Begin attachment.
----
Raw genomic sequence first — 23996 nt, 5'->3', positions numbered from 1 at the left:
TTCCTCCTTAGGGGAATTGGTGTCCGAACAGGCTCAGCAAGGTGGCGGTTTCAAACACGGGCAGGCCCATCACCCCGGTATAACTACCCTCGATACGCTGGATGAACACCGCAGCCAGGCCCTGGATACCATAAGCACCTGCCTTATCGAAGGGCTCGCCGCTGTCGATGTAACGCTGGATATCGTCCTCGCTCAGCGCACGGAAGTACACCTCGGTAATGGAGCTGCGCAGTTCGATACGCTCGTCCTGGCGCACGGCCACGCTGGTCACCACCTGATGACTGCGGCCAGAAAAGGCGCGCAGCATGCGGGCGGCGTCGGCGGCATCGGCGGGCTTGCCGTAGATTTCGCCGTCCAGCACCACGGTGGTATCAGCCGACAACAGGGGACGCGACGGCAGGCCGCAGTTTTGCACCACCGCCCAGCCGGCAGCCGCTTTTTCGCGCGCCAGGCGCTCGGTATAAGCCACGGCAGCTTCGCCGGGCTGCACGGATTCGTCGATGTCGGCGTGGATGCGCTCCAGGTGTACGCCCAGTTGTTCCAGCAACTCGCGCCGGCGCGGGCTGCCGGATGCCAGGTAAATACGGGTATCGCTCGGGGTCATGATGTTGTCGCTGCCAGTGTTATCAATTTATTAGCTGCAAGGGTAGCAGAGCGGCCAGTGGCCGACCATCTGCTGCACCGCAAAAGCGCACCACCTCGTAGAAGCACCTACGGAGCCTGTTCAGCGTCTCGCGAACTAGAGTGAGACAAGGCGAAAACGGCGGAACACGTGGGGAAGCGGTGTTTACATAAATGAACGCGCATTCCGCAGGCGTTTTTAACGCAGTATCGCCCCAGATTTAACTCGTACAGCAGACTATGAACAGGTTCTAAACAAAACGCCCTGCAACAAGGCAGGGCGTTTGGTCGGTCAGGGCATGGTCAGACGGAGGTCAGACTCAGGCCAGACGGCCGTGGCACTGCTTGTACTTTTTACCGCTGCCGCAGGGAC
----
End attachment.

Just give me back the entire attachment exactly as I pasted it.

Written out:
Raw genomic sequence first — 23996 nt, 5'->3', positions numbered from 1 at the left:
TTCCTCCTTAGGGGAATTGGTGTCCGAACAGGCTCAGCAAGGTGGCGGTTTCAAACACGGGCAGGCCCATCACCCCGGTATAACTACCCTCGATACGCTGGATGAACACCGCAGCCAGGCCCTGGATACCATAAGCACCTGCCTTATCGAAGGGCTCGCCGCTGTCGATGTAACGCTGGATATCGTCCTCGCTCAGCGCACGGAAGTACACCTCGGTAATGGAGCTGCGCAGTTCGATACGCTCGTCCTGGCGCACGGCCACGCTGGTCACCACCTGATGACTGCGGCCAGAAAAGGCGCGCAGCATGCGGGCGGCGTCGGCGGCATCGGCGGGCTTGCCGTAGATTTCGCCGTCCAGCACCACGGTGGTATCAGCCGACAACAGGGGACGCGACGGCAGGCCGCAGTTTTGCACCACCGCCCAGCCGGCAGCCGCTTTTTCGCGCGCCAGGCGCTCGGTATAAGCCACGGCAGCTTCGCCGGGCTGCACGGATTCGTCGATGTCGGCGTGGATGCGCTCCAGGTGTACGCCCAGTTGTTCCAGCAACTCGCGCCGGCGCGGGCTGCCGGATGCCAGGTAAATACGGGTATCGCTCGGGGTCATGATGTTGTCGCTGCCAGTGTTATCAATTTATTAGCTGCAAGGGTAGCAGAGCGGCCAGTGGCCGACCATCTGCTGCACCGCAAAAGCGCACCACCTCGTAGAAGCACCTACGGAGCCTGTTCAGCGTCTCGCGAACTAGAGTGAGACAAGGCGAAAACGGCGGAACACGTGGGGAAGCGGTGTTTACATAAATGAACGCGCATTCCGCAGGCGTTTTTAACGCAGTATCGCCCCAGATTTAACTCGTACAGCAGACTATGAACAGGTTCTAAACAAAACGCCCTGCAACAAGGCAGGGCGTTTGGTCGGTCAGGGCATGGTCAGACGGAGGTCAGACTCAGGCCAGACGGCCGTGGCACTGCTTGTACTTTTTACCGCTGCCGCAGGGAC